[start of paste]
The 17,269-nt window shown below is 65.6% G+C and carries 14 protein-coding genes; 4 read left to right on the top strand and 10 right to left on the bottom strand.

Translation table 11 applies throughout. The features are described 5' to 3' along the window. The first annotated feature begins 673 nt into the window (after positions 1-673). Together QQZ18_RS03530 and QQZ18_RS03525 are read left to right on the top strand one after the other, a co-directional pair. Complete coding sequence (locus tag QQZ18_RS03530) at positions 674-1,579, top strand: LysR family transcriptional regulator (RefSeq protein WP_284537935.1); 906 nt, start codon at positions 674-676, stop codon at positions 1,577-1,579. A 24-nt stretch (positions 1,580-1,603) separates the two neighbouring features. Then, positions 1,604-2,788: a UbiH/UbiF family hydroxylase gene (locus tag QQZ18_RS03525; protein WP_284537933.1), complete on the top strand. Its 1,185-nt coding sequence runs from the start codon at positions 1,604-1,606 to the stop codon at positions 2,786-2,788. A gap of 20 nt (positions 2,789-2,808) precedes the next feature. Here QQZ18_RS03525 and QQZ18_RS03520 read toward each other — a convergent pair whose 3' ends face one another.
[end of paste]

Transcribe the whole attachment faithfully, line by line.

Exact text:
The 17,269-nt window shown below is 65.6% G+C and carries 14 protein-coding genes; 4 read left to right on the top strand and 10 right to left on the bottom strand.

Translation table 11 applies throughout. The features are described 5' to 3' along the window. The first annotated feature begins 673 nt into the window (after positions 1-673). Together QQZ18_RS03530 and QQZ18_RS03525 are read left to right on the top strand one after the other, a co-directional pair. Complete coding sequence (locus tag QQZ18_RS03530) at positions 674-1,579, top strand: LysR family transcriptional regulator (RefSeq protein WP_284537935.1); 906 nt, start codon at positions 674-676, stop codon at positions 1,577-1,579. A 24-nt stretch (positions 1,580-1,603) separates the two neighbouring features. Then, positions 1,604-2,788: a UbiH/UbiF family hydroxylase gene (locus tag QQZ18_RS03525; protein WP_284537933.1), complete on the top strand. Its 1,185-nt coding sequence runs from the start codon at positions 1,604-1,606 to the stop codon at positions 2,786-2,788. A gap of 20 nt (positions 2,789-2,808) precedes the next feature. Here QQZ18_RS03525 and QQZ18_RS03520 read toward each other — a convergent pair whose 3' ends face one another.